Money & Career
Everything You Need to Know About Your Credit Score
5/1/2019 1:00:00 PM

Credit Score

Ah, the credit score – that little three-digit number that influences so much:  interest rates, insurance prices and possibly where you live. There are many ways to improve or impair your credit score, but knowing the ins and outs of it can help you get (and keep) the score you want.

Your credit score is basically a numerical indication of your ability to pay back a loan. The credit score, or FICO score, is determined by FICO, an analytics company. The number is this company's rating of your probability of paying off debt. It ranges from 300 to 850; exceptional credit has a score of 800-850, very good is 740-799, good, 670-739, fair, 580 to 669 and very poor is 300-579.

Five factors determine your credit score. Most of the score, 35%, is based on your payment history. About 30% depends on credit utilization; this is the amount of revolving debt (credit cards and lines of credit) owed compared to your total available credit. The length of time you've had credit impacts 15%; inquiries and new accounts affect 10%. Your credit mix – i.e. evolving debt (credit cards) and installment debt (loans) – accounts for 10%.

Your credit score is important because many lenders look at this as they ponder whether to loan you money or do business with you. Caleb Waldmeier, Assistant Vice President and Commercial Loan Officer at Merchants & Farmers Bank, says credit scores are "an indicator of risk," but a potential borrower's entire portfolio makes the difference between approval or denial. "We look at income, credit, equity or collateral position, among other factors that might be specific to the type of credit the individual is requesting," said Waldmeier. "While the credit score is important, it is not the only thing we must consider. A [potential] borrower can have a great credit score, but if they are unable to afford the monthly note, then it [the loan application] is likely to be declined."

To enhance your credit portfolio, you must first know your credit score. So, how do you find it? A safe way is to buy 

it. You can get all your credit reports and score for between $20 and $40 from one of the three credit bureaus: Experian, TransUnion and Equifax. Another way is to use a credit card that includes your credit score on your monthly statement, like Discover. A popular way is to check credit scores for free on websites, like Credit Karma, Credit Sesame and Quizzle. However, on these sites, you don't get your FICO score; you get your Vantage score. Vantage is a different credit-scoring model that was developed by the three credit bureaus. It weighs six factors, not five, like FICO. The Vantage score and FICO score are two totally different numbers. The FICO score is the most widely-used by lenders.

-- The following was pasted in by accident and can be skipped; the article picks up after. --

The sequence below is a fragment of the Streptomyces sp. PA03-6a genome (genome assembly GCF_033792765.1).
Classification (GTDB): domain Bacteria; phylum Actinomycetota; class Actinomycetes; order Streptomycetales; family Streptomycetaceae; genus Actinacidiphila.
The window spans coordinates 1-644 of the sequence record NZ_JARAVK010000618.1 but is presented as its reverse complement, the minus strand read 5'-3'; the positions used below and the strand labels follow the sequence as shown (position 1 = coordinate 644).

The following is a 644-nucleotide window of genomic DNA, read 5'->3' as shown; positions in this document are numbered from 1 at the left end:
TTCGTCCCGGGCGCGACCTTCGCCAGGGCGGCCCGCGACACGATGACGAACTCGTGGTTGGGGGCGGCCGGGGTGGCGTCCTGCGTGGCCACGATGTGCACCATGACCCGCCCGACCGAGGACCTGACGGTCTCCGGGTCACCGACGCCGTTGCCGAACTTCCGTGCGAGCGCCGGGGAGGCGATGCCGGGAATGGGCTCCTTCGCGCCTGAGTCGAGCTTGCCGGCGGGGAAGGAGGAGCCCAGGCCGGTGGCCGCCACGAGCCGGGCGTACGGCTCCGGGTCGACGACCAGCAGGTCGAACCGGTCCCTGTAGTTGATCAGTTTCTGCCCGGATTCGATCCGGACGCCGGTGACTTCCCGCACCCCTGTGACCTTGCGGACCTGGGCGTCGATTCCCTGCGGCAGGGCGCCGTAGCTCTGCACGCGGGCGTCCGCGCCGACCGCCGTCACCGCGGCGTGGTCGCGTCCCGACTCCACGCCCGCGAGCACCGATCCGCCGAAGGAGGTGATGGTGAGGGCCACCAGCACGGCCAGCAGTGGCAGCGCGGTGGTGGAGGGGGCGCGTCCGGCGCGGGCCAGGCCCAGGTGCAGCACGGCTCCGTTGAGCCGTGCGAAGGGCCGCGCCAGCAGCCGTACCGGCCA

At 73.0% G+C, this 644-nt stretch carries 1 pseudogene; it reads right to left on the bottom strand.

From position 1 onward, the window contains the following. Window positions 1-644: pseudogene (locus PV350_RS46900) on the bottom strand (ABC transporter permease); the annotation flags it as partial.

Once you know your score, Waldmeier says "monitoring your credit" is the best way to improve or maintain it. (You get one free credit report from each of the credit bureaus annually.) "With the rise in identity theft these days, one fraudulent account can lower your score and impact your ability to borrow," said Waldmeier. Other tips include paying bills before the due date, not maxing out your credit cards and varying the kinds of credit you have:  loans and credit cards. 

Taking the necessary steps to manage your credit score is a balancing act that seemingly never ends. It takes research and some know-how. True, it might not happen overnight, but with a little work and a lot of money management, you could have exceptional credit in "no time."

Posted by: Gena Latrell | Submit comment | Tell a friend

Categories: Career

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